Thoughts From a Middle-Aged Mom

“You know your children are growing up when they stop asking you where they came from and refuse to tell you where they’re going.”
― P.J. O’Rourke

It’s been 9 ½ years since I became a mother. This year I turn 40, and it just so happens that the kiddos are in New York with their grandparents this week. Admittedly it’s been odd to create our own schedules… leave the house when we choose to… not have to account for another life form besides the dog.

It got me thinking about the way I’ve looked at motherhood over these years and the kind of mother I’ve been. In exchange for reading these pieces of wisdom, I promise to re-read this in five more years to see if it still stands.

  • I feel like this is the number one lesson children teach us. It’s kind of a like a piggy bank that we keep filling and they keep draining. And when I operate on less sleep, or have too many deadlines, it drains even faster. I don’t think I’m a master of patience by any stretch of the imagination. But I think becoming a mother has forced me to think about someone else’s needs above my own. So it means that I have to “adult” more than I would normally. That’s not a bad thing. It’s just not an easy thing.
  • I come from a long line of family who possess the annoying trait of bearing grudges. Children will inevitably make mistakes. Parents will make mistakes. It is a daily goal to teach them that communication needs to happen for relationships to flourish. They cannot shut family out even when things are hard. The baby and toddler years bear their own struggles. But forgiveness is something they will either take with them throughout their lives, or learn to leave relationships behind when they are difficult. And if life has taught me anything, it’s that relationships are difficult.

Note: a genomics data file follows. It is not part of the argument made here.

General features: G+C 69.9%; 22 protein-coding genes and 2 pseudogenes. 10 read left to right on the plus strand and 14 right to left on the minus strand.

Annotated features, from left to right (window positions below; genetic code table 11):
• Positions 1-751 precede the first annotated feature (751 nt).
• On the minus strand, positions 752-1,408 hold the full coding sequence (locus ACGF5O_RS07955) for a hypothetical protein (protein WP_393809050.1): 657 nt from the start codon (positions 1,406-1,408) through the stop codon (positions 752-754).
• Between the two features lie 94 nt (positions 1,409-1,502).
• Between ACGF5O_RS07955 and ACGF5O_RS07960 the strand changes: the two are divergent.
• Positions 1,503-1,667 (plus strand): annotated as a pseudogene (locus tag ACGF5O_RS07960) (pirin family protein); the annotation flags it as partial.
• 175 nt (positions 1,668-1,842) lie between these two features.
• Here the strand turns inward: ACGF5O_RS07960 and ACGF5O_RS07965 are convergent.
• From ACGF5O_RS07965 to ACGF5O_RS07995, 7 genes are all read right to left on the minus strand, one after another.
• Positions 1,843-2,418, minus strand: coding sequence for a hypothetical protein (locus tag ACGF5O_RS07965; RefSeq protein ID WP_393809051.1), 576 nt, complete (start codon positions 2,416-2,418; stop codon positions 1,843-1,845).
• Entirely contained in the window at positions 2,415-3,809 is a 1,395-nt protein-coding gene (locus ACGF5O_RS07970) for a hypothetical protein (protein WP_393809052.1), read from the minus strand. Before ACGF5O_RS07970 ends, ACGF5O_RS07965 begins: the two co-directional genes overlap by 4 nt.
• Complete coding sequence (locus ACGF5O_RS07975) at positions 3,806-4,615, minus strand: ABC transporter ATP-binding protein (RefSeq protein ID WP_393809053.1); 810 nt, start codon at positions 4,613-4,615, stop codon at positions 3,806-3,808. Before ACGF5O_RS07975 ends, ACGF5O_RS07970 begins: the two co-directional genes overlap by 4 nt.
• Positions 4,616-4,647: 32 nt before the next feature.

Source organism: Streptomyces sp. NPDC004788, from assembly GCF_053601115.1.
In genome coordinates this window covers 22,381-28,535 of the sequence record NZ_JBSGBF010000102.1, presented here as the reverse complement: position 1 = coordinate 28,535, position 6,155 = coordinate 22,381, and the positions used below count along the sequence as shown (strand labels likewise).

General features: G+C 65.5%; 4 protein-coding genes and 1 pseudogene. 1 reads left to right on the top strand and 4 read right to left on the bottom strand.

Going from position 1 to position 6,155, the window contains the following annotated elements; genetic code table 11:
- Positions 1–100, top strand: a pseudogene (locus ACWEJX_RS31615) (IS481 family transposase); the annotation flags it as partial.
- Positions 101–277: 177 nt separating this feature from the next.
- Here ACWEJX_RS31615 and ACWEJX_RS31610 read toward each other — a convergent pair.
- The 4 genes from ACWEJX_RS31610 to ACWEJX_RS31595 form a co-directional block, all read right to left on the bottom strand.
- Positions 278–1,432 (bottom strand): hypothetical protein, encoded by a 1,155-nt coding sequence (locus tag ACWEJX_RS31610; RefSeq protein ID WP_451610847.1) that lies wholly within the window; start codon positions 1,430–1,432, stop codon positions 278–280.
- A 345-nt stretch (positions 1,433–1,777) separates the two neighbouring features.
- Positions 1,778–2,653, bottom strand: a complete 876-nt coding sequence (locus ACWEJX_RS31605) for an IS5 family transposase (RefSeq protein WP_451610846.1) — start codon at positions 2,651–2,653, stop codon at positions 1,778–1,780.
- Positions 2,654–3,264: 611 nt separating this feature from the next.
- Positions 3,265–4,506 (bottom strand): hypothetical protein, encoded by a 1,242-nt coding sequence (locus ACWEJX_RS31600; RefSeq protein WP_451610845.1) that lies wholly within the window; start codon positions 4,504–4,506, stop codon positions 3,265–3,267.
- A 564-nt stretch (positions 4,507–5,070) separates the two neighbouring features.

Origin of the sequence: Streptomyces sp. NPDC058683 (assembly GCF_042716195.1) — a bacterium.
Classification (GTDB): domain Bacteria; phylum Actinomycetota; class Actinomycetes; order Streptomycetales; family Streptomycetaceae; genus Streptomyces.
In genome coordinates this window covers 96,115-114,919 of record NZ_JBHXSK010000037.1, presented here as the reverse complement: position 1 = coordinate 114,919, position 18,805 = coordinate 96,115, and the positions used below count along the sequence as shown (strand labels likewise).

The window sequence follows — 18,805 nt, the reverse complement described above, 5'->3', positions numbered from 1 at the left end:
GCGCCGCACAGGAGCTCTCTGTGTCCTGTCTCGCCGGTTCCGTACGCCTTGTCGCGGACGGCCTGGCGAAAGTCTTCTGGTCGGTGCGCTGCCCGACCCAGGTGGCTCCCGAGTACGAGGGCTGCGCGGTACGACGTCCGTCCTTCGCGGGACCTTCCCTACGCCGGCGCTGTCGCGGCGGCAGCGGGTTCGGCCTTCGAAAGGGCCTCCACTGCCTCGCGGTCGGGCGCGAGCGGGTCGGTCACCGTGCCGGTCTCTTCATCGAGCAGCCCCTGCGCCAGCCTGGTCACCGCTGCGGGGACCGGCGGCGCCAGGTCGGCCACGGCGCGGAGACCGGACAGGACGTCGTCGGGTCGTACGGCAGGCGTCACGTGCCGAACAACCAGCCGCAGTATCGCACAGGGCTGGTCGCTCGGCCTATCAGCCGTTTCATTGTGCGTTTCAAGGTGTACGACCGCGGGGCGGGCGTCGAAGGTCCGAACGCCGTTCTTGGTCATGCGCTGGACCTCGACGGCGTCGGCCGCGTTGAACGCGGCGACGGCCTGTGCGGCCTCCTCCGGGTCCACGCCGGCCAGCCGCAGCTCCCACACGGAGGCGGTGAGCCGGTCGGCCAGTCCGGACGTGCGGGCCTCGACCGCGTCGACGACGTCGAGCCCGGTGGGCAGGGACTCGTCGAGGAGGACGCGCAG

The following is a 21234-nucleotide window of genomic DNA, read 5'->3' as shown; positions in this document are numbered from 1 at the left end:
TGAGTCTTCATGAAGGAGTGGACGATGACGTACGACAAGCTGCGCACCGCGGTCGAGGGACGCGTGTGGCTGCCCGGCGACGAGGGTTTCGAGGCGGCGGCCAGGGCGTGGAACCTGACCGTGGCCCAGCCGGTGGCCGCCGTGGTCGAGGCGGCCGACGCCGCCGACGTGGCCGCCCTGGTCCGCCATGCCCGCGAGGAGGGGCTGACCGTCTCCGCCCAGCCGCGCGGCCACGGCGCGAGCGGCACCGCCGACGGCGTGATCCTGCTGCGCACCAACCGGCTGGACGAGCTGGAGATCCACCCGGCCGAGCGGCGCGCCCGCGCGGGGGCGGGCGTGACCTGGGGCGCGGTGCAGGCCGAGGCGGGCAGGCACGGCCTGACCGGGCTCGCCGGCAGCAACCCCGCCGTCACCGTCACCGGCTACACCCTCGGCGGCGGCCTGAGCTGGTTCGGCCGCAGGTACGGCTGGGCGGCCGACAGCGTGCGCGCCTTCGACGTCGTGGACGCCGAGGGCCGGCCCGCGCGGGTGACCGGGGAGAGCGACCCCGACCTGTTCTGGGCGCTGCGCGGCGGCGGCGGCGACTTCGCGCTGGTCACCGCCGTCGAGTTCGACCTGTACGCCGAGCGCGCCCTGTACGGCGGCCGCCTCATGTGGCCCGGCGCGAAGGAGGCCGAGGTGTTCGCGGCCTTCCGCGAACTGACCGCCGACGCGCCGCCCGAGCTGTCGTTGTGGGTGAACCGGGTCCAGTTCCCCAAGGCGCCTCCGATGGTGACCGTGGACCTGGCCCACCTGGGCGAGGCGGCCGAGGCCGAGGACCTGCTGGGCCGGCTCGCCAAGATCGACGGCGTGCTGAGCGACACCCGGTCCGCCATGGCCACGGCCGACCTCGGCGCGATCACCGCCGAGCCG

• My own personal health. On a long run today, I struggled to run through the heat. As a busy mom of almost 40, I don’t always have the time that I once had devoted to fitness. That means when I pick up again, it’s like starting all over again. This means I get tired faster. It means I’m more aware than ever of my quality of sleep. It means I can’t bounce back from sickness all the time, or I may not always have the energy for the kids that they need from me. Parenting at this age means making constant choices that will afford us more time with our children. That means more rest. It means a better balance from work. It means that exercise isn’t just for us anymore-it becomes crucial in order to keep up with them.

There is a laundry list of other lessons I’ve learned. I’ll leave it at that for now. But whether you’re an expecting parent, a new parent, or a seasoned parent, I hope that you can reflect on your own journey in a positive way. Strengths… shortcomings… they are all a part of the complicated puzzle of parenthood. Where do you think the pieces will land along the way?




About Maia Rodriguez

"Military Mom" Maia Rodriguez was born in Cleveland, Ohio, but that was about twenty homes ago. After graduating from Syracuse University with a BFA in Musical Theater, she traveled just about everywhere in the country, lived in a green turtle-like tent for 6 months, toured and slept in the back of her van and even worked in Japan for a year. Then she met her husband who tamed her (ha!) and they embarked together on the adventure of parenthood in southern California where she worked as a professional pirate. Now, two children later, the family currently resides in VIrginia, where she sings for the US Navy as a vocalist. When she’s not mothering, she’s writing music for "Evernight," singing and writing for the Baby Bullet Blog.

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